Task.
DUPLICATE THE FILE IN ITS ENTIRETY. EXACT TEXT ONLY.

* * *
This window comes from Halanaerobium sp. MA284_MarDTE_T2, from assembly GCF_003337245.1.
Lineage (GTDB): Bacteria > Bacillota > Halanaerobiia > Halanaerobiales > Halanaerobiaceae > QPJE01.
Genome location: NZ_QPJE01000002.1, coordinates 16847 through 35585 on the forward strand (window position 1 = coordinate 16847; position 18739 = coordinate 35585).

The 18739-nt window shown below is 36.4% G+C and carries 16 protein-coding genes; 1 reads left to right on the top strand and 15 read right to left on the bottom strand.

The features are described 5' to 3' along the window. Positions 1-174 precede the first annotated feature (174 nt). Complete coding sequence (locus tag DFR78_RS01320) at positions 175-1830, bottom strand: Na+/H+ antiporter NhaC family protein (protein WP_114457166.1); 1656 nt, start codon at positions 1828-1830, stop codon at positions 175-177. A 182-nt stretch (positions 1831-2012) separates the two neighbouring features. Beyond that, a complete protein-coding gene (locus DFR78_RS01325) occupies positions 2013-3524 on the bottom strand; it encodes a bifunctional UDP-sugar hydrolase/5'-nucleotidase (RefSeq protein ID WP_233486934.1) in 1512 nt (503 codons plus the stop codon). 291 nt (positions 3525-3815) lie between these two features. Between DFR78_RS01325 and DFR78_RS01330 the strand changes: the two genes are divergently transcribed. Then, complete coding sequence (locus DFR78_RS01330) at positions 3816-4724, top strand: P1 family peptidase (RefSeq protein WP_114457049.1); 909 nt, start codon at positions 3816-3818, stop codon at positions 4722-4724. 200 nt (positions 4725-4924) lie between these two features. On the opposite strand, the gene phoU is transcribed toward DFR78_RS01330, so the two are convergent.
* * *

This window comes from Halanaerobium sp. MA284_MarDTE_T2, from assembly GCF_003337245.1.
Lineage (GTDB): Bacteria > Bacillota > Halanaerobiia > Halanaerobiales > Halanaerobiaceae > QPJE01.
Genome location: NZ_QPJE01000002.1, coordinates 16847 through 35585 on the forward strand (window position 1 = coordinate 16847; position 18739 = coordinate 35585).

The 18739-nt window shown below is 36.4% G+C and carries 16 protein-coding genes; 1 reads left to right on the top strand and 15 read right to left on the bottom strand.

The features are described 5' to 3' along the window. Positions 1-174 precede the first annotated feature (174 nt). Complete coding sequence (locus tag DFR78_RS01320) at positions 175-1830, bottom strand: Na+/H+ antiporter NhaC family protein (protein WP_114457166.1); 1656 nt, start codon at positions 1828-1830, stop codon at positions 175-177. A 182-nt stretch (positions 1831-2012) separates the two neighbouring features. Beyond that, a complete protein-coding gene (locus DFR78_RS01325) occupies positions 2013-3524 on the bottom strand; it encodes a bifunctional UDP-sugar hydrolase/5'-nucleotidase (RefSeq protein ID WP_233486934.1) in 1512 nt (503 codons plus the stop codon). 291 nt (positions 3525-3815) lie between these two features. Between DFR78_RS01325 and DFR78_RS01330 the strand changes: the two genes are divergently transcribed. Then, complete coding sequence (locus DFR78_RS01330) at positions 3816-4724, top strand: P1 family peptidase (RefSeq protein WP_114457049.1); 909 nt, start codon at positions 3816-3818, stop codon at positions 4722-4724. 200 nt (positions 4725-4924) lie between these two features. On the opposite strand, the gene phoU is transcribed toward DFR78_RS01330, so the two are convergent.